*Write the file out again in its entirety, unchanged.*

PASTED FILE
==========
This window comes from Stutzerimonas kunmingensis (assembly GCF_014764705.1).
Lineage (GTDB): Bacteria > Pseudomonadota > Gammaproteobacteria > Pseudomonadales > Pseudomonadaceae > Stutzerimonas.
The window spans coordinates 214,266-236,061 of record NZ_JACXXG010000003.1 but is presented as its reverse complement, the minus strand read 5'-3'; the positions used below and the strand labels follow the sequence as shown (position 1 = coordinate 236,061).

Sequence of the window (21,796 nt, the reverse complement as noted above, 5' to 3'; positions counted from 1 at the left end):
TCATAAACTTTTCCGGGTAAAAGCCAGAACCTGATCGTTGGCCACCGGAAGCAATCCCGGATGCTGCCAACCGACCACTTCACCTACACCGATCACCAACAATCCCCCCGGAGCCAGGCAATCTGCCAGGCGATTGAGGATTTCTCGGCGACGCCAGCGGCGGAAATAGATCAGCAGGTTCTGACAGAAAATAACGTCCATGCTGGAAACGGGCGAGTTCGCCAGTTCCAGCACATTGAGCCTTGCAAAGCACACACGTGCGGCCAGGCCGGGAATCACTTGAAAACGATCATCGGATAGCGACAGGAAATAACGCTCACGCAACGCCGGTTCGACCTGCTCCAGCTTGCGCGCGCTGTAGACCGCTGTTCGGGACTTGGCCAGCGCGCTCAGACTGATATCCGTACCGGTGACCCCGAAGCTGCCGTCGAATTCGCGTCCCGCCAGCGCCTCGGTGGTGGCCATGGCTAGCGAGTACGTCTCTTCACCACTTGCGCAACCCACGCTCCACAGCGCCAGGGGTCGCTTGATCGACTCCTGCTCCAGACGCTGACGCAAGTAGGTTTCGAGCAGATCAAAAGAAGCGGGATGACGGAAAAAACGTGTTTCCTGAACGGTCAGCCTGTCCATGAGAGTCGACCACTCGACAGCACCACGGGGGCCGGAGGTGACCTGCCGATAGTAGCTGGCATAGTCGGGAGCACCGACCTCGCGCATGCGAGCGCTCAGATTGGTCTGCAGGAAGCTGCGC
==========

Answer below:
This window comes from Stutzerimonas kunmingensis (assembly GCF_014764705.1).
Lineage (GTDB): Bacteria > Pseudomonadota > Gammaproteobacteria > Pseudomonadales > Pseudomonadaceae > Stutzerimonas.
The window spans coordinates 214,266-236,061 of record NZ_JACXXG010000003.1 but is presented as its reverse complement, the minus strand read 5'-3'; the positions used below and the strand labels follow the sequence as shown (position 1 = coordinate 236,061).

Sequence of the window (21,796 nt, the reverse complement as noted above, 5' to 3'; positions counted from 1 at the left end):
TCATAAACTTTTCCGGGTAAAAGCCAGAACCTGATCGTTGGCCACCGGAAGCAATCCCGGATGCTGCCAACCGACCACTTCACCTACACCGATCACCAACAATCCCCCCGGAGCCAGGCAATCTGCCAGGCGATTGAGGATTTCTCGGCGACGCCAGCGGCGGAAATAGATCAGCAGGTTCTGACAGAAAATAACGTCCATGCTGGAAACGGGCGAGTTCGCCAGTTCCAGCACATTGAGCCTTGCAAAGCACACACGTGCGGCCAGGCCGGGAATCACTTGAAAACGATCATCGGATAGCGACAGGAAATAACGCTCACGCAACGCCGGTTCGACCTGCTCCAGCTTGCGCGCGCTGTAGACCGCTGTTCGGGACTTGGCCAGCGCGCTCAGACTGATATCCGTACCGGTGACCCCGAAGCTGCCGTCGAATTCGCGTCCCGCCAGCGCCTCGGTGGTGGCCATGGCTAGCGAGTACGTCTCTTCACCACTTGCGCAACCCACGCTCCACAGCGCCAGGGGTCGCTTGATCGACTCCTGCTCCAGACGCTGACGCAAGTAGGTTTCGAGCAGATCAAAAGAAGCGGGATGACGGAAAAAACGTGTTTCCTGAACGGTCAGCCTGTCCATGAGAGTCGACCACTCGACAGCACCACGGGGGCCGGAGGTGACCTGCCGATAGTAGCTGGCATAGTCGGGAGCACCGACCTCGCGCATGCGAGCGCTCAGATTGGTCTGCAGGAAGCTGCGC